Good evening. This is Ikeda.
The entrance ceremony and entrance ceremony are held to great acclaim.
Watching news that is held offline rather than online makes me feel like things are finally back to normal.
I don't seem to have the desire to participate in an online induction ceremony.
There was never an entrance ceremony in the first place, so I can only imagine what it would be like.
As I write this, I feel very nostalgic for when I was a new graduate.
I would like to believe that I have grown a little since then.
I just hope that the efforts and experiences I've put in so far will lead to buds.
Even small buds are fine.
Today I would like to introduce YASHIKI's Kusamoe Vest, reminding myself that even if I pray, the seeds will not sprout easily.
While the cherry blossoms are steadily falling, the timing is perfect for an item that has the image of spring greenery budding instead of cherry blossoms.
As I mentioned above, the overall image is "Kusamoe".
``Kusamoe'' means that grass buds begin to sprout all at once in spring.
When we think of spring, the image of cherry blossoms is so strong that we don't pay much attention to the buds of grass, but as expected, YASHIKI has reflected this in his collection.
I might be the only one who can't see the grass sprouts though.
When it comes to grass moe, it is the lawn just past the Ishikawa Gate of Kanazawa Castle Park.
I had been to Kanazawa Castle Park before, but I had no recollection of it at all, so all I could do was look at images on the internet.
I think it's amazing just to be able to see the grass buds, but I can't help but admire the fact that I can even see the grass.
The pique knit part in the center of the body represents the grass.
When you explain it like that, it's strange because the little piques start to look like buds.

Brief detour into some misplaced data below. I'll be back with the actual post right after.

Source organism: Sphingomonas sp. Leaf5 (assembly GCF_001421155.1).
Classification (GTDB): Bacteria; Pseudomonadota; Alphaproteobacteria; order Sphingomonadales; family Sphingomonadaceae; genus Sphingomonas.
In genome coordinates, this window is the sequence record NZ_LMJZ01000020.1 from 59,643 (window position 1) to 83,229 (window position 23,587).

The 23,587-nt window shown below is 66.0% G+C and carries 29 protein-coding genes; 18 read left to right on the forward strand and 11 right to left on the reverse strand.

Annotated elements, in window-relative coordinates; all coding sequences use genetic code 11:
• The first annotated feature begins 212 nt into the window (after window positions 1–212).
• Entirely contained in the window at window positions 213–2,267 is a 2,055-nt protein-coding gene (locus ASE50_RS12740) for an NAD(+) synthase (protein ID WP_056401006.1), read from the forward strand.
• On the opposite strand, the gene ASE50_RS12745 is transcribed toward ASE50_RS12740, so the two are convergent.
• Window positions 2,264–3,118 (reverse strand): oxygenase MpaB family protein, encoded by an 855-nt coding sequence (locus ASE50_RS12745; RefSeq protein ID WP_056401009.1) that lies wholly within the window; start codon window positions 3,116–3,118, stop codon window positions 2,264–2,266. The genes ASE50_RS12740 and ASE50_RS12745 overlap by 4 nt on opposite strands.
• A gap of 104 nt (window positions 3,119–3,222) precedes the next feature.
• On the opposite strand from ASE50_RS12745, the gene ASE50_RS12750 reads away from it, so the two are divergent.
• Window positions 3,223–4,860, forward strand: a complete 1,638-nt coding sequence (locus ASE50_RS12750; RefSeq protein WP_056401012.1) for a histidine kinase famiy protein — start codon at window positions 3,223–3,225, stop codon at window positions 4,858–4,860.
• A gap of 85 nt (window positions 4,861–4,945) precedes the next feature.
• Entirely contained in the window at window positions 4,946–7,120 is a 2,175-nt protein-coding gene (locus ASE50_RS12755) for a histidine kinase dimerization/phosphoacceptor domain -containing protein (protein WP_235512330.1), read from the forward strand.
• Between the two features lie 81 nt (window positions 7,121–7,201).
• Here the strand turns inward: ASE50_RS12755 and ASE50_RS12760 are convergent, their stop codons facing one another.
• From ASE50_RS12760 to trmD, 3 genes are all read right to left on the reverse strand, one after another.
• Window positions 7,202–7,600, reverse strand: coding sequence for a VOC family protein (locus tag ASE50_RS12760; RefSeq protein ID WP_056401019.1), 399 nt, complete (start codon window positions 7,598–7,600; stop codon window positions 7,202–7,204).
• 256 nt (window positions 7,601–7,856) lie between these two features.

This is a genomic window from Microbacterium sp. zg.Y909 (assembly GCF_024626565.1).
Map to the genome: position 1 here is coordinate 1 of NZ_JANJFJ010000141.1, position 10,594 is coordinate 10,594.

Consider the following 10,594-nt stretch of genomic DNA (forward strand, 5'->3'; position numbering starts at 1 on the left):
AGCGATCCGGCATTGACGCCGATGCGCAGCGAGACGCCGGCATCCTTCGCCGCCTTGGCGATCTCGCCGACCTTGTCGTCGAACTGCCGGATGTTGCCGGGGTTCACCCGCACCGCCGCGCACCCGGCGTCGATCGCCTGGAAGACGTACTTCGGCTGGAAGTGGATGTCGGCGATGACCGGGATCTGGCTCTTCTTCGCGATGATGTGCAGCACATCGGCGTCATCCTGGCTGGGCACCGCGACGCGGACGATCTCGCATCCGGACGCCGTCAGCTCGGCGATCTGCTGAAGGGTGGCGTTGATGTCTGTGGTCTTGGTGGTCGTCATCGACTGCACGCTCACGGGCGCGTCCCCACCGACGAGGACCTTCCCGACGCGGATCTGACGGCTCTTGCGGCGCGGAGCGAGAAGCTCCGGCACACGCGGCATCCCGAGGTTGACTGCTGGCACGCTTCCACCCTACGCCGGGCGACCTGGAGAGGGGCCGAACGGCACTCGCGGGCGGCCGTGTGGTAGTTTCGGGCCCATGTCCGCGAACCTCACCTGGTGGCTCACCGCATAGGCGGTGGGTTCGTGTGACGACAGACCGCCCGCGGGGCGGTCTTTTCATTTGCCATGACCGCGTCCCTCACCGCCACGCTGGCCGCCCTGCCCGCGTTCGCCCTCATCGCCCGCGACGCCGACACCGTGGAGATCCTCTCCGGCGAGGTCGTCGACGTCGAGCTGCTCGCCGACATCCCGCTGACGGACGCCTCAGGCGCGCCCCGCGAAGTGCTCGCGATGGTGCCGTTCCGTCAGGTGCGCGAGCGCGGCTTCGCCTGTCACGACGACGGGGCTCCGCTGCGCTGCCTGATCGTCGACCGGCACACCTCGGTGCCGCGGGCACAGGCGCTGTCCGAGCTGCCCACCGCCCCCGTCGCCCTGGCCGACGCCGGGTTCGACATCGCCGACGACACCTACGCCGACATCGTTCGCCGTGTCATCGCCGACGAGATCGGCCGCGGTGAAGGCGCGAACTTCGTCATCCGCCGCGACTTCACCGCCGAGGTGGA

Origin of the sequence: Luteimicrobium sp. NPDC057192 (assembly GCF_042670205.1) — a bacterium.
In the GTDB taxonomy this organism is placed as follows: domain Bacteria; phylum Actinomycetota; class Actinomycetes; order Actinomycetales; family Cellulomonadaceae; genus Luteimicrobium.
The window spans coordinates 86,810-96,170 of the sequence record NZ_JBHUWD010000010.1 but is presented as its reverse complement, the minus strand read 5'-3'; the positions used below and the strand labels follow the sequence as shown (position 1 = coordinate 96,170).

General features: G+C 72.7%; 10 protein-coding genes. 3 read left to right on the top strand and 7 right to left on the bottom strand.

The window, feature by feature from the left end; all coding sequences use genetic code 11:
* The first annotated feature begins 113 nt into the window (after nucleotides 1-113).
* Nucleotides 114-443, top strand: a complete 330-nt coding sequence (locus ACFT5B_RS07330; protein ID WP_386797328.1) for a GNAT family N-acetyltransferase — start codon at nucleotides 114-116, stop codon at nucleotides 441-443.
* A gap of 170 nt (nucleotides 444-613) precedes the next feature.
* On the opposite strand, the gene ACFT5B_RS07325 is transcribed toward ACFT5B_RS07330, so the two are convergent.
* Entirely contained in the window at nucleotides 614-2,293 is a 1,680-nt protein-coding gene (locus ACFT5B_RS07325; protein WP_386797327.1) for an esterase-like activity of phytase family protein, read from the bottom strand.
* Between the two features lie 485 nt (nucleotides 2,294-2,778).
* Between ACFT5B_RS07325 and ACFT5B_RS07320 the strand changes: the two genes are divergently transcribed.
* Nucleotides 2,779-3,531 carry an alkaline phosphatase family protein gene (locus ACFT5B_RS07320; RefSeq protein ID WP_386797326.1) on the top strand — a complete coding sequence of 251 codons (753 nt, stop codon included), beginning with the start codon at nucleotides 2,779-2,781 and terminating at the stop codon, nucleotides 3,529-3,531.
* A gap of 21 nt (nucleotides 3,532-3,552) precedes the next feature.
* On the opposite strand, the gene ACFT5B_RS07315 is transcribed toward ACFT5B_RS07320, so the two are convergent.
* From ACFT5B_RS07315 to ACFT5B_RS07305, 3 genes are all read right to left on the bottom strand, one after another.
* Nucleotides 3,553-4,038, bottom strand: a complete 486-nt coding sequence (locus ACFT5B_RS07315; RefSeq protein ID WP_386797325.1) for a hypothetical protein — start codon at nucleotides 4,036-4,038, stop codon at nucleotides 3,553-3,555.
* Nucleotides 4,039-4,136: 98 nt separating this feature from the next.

The image of grass buds may seem a little different, but I think it's a strange feeling that they are grass buds.
Also, although it is called grass moe, the image is not just of grass.
Another image that comes to mind is the stone wall that appears when you pass through the Ishikawa Gate.
This is expressed by the alternating square patterns on the sides of the body.
Rather than having it in the center of the body, I feel that it feels more like a stone wall when it's tucked away on the side.
Although he is not the main character, he seems to be a great supporting character.
As mentioned above, the fabric is 100% pique knit cotton.
Since the vest is worn over something else, it doesn't come in direct contact with the skin, but the unique unevenness of pique gives it a good feel against the skin.
There may be some serious people who wear only a vest, so this is a great point for them.
By the way, just to give you a quick introduction, all other fabrics except Kelly-green are plated knits that are safe and stable.
I've explained this over and over again, but it means knitting with threads of different colors on the front and back sides.
The size has a slightly loose silhouette, making it very easy to layer.
The arms are also wide, so I think it's easy to layer.
It can be layered with a wide variety of layers, including shirts, cut-and-sews, and can also be worn as an inner layer for outerwear when the temperature is low, so I think one of the best things about YASHIKI's vests is that they can be worn all year round.
Available in four colors: Pale-blue, Kelly-green, Greige, and Black.
Greige and black are, of course, safe colors that can be worn all year round.
Pale-blue and Kelly-green are very nice colors that are typical of this season, so they are perfect for those who want to wear bright colors in spring and summer.
While I feel that just praying won't cause the buds to sprout, I can't help but wonder if wearing the Kusamoe Vest, which depicts a scene of budding, might make it easier for the buds to sprout.
For those who are starting a new life in spring, and of course for everyone else, we recommend YASHIKI's Kusamoe Vest, which will help you watch as your efforts and experience bear fruit.